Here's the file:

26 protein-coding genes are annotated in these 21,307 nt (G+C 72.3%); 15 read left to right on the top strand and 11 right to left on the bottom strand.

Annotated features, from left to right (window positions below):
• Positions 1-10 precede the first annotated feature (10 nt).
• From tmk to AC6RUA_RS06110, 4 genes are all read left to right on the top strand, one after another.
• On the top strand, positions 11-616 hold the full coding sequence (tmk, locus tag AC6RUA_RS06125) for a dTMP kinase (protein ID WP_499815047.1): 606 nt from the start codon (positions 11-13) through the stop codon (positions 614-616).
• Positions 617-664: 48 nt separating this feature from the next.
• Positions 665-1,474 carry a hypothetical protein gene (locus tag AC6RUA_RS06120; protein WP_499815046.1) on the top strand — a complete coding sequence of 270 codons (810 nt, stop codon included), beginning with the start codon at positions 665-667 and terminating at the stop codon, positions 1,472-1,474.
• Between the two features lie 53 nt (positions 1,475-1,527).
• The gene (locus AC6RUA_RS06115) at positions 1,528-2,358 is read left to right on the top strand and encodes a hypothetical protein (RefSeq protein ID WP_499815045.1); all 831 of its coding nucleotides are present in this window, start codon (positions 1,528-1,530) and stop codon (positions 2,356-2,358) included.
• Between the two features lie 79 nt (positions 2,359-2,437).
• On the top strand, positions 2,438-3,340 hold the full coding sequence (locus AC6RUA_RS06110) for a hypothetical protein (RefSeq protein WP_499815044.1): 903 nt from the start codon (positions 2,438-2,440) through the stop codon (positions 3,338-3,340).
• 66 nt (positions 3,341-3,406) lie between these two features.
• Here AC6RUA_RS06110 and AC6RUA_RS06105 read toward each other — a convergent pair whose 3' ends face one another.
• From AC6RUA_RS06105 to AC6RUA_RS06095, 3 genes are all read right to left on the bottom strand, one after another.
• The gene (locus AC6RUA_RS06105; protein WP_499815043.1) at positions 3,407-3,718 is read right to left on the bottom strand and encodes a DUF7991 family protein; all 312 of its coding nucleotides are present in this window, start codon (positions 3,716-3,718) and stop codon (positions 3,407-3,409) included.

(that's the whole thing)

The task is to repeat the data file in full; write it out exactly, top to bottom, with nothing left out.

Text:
26 protein-coding genes are annotated in these 21,307 nt (G+C 72.3%); 15 read left to right on the top strand and 11 right to left on the bottom strand.

Annotated features, from left to right (window positions below):
• Positions 1-10 precede the first annotated feature (10 nt).
• From tmk to AC6RUA_RS06110, 4 genes are all read left to right on the top strand, one after another.
• On the top strand, positions 11-616 hold the full coding sequence (tmk, locus tag AC6RUA_RS06125) for a dTMP kinase (protein ID WP_499815047.1): 606 nt from the start codon (positions 11-13) through the stop codon (positions 614-616).
• Positions 617-664: 48 nt separating this feature from the next.
• Positions 665-1,474 carry a hypothetical protein gene (locus tag AC6RUA_RS06120; protein WP_499815046.1) on the top strand — a complete coding sequence of 270 codons (810 nt, stop codon included), beginning with the start codon at positions 665-667 and terminating at the stop codon, positions 1,472-1,474.
• Between the two features lie 53 nt (positions 1,475-1,527).
• The gene (locus AC6RUA_RS06115) at positions 1,528-2,358 is read left to right on the top strand and encodes a hypothetical protein (RefSeq protein ID WP_499815045.1); all 831 of its coding nucleotides are present in this window, start codon (positions 1,528-1,530) and stop codon (positions 2,356-2,358) included.
• Between the two features lie 79 nt (positions 2,359-2,437).
• On the top strand, positions 2,438-3,340 hold the full coding sequence (locus AC6RUA_RS06110) for a hypothetical protein (RefSeq protein WP_499815044.1): 903 nt from the start codon (positions 2,438-2,440) through the stop codon (positions 3,338-3,340).
• 66 nt (positions 3,341-3,406) lie between these two features.
• Here AC6RUA_RS06110 and AC6RUA_RS06105 read toward each other — a convergent pair whose 3' ends face one another.
• From AC6RUA_RS06105 to AC6RUA_RS06095, 3 genes are all read right to left on the bottom strand, one after another.
• The gene (locus AC6RUA_RS06105; protein WP_499815043.1) at positions 3,407-3,718 is read right to left on the bottom strand and encodes a DUF7991 family protein; all 312 of its coding nucleotides are present in this window, start codon (positions 3,716-3,718) and stop codon (positions 3,407-3,409) included.